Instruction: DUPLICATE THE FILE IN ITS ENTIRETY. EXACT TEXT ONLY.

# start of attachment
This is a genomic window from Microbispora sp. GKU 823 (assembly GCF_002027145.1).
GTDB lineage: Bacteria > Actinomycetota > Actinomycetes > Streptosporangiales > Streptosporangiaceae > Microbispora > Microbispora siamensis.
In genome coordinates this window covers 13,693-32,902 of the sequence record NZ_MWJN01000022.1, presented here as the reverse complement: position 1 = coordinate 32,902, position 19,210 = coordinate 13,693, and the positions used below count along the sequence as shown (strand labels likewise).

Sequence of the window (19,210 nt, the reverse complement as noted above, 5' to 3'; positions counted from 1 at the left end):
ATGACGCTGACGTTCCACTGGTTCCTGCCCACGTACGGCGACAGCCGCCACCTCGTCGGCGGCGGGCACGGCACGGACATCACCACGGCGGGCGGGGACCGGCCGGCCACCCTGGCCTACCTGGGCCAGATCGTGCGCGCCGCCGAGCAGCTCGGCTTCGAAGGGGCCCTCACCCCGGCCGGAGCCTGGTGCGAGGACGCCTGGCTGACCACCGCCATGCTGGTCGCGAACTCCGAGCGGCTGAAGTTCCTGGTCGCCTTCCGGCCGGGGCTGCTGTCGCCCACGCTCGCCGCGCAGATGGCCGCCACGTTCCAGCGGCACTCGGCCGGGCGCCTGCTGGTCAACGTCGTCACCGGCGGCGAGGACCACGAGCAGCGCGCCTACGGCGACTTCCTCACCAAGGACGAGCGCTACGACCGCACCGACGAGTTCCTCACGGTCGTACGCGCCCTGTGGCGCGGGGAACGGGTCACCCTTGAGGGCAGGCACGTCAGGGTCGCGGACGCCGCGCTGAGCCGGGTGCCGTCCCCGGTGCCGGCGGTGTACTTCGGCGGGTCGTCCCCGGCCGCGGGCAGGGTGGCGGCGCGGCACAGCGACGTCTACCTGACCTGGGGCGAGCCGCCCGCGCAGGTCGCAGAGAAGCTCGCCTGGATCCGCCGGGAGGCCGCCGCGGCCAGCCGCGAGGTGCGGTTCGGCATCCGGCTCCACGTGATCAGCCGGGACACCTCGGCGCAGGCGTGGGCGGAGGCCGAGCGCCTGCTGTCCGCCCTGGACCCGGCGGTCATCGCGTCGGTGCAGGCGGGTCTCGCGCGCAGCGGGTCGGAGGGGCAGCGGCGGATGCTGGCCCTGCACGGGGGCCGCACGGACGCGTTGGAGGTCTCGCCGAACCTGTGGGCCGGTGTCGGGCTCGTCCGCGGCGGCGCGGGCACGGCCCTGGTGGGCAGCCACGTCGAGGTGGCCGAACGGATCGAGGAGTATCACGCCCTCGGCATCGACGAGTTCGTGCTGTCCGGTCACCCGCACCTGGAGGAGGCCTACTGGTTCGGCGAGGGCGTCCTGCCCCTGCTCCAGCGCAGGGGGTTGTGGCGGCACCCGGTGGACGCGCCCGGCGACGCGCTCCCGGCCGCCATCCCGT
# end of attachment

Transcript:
This is a genomic window from Microbispora sp. GKU 823 (assembly GCF_002027145.1).
GTDB lineage: Bacteria > Actinomycetota > Actinomycetes > Streptosporangiales > Streptosporangiaceae > Microbispora > Microbispora siamensis.
In genome coordinates this window covers 13,693-32,902 of the sequence record NZ_MWJN01000022.1, presented here as the reverse complement: position 1 = coordinate 32,902, position 19,210 = coordinate 13,693, and the positions used below count along the sequence as shown (strand labels likewise).

Sequence of the window (19,210 nt, the reverse complement as noted above, 5' to 3'; positions counted from 1 at the left end):
ATGACGCTGACGTTCCACTGGTTCCTGCCCACGTACGGCGACAGCCGCCACCTCGTCGGCGGCGGGCACGGCACGGACATCACCACGGCGGGCGGGGACCGGCCGGCCACCCTGGCCTACCTGGGCCAGATCGTGCGCGCCGCCGAGCAGCTCGGCTTCGAAGGGGCCCTCACCCCGGCCGGAGCCTGGTGCGAGGACGCCTGGCTGACCACCGCCATGCTGGTCGCGAACTCCGAGCGGCTGAAGTTCCTGGTCGCCTTCCGGCCGGGGCTGCTGTCGCCCACGCTCGCCGCGCAGATGGCCGCCACGTTCCAGCGGCACTCGGCCGGGCGCCTGCTGGTCAACGTCGTCACCGGCGGCGAGGACCACGAGCAGCGCGCCTACGGCGACTTCCTCACCAAGGACGAGCGCTACGACCGCACCGACGAGTTCCTCACGGTCGTACGCGCCCTGTGGCGCGGGGAACGGGTCACCCTTGAGGGCAGGCACGTCAGGGTCGCGGACGCCGCGCTGAGCCGGGTGCCGTCCCCGGTGCCGGCGGTGTACTTCGGCGGGTCGTCCCCGGCCGCGGGCAGGGTGGCGGCGCGGCACAGCGACGTCTACCTGACCTGGGGCGAGCCGCCCGCGCAGGTCGCAGAGAAGCTCGCCTGGATCCGCCGGGAGGCCGCCGCGGCCAGCCGCGAGGTGCGGTTCGGCATCCGGCTCCACGTGATCAGCCGGGACACCTCGGCGCAGGCGTGGGCGGAGGCCGAGCGCCTGCTGTCCGCCCTGGACCCGGCGGTCATCGCGTCGGTGCAGGCGGGTCTCGCGCGCAGCGGGTCGGAGGGGCAGCGGCGGATGCTGGCCCTGCACGGGGGCCGCACGGACGCGTTGGAGGTCTCGCCGAACCTGTGGGCCGGTGTCGGGCTCGTCCGCGGCGGCGCGGGCACGGCCCTGGTGGGCAGCCACGTCGAGGTGGCCGAACGGATCGAGGAGTATCACGCCCTCGGCATCGACGAGTTCGTGCTGTCCGGTCACCCGCACCTGGAGGAGGCCTACTGGTTCGGCGAGGGCGTCCTGCCCCTGCTCCAGCGCAGGGGGTTGTGGCGGCACCCGGTGGACGCGCCCGGCGACGCGCTCCCGGCCGCCATCCCGT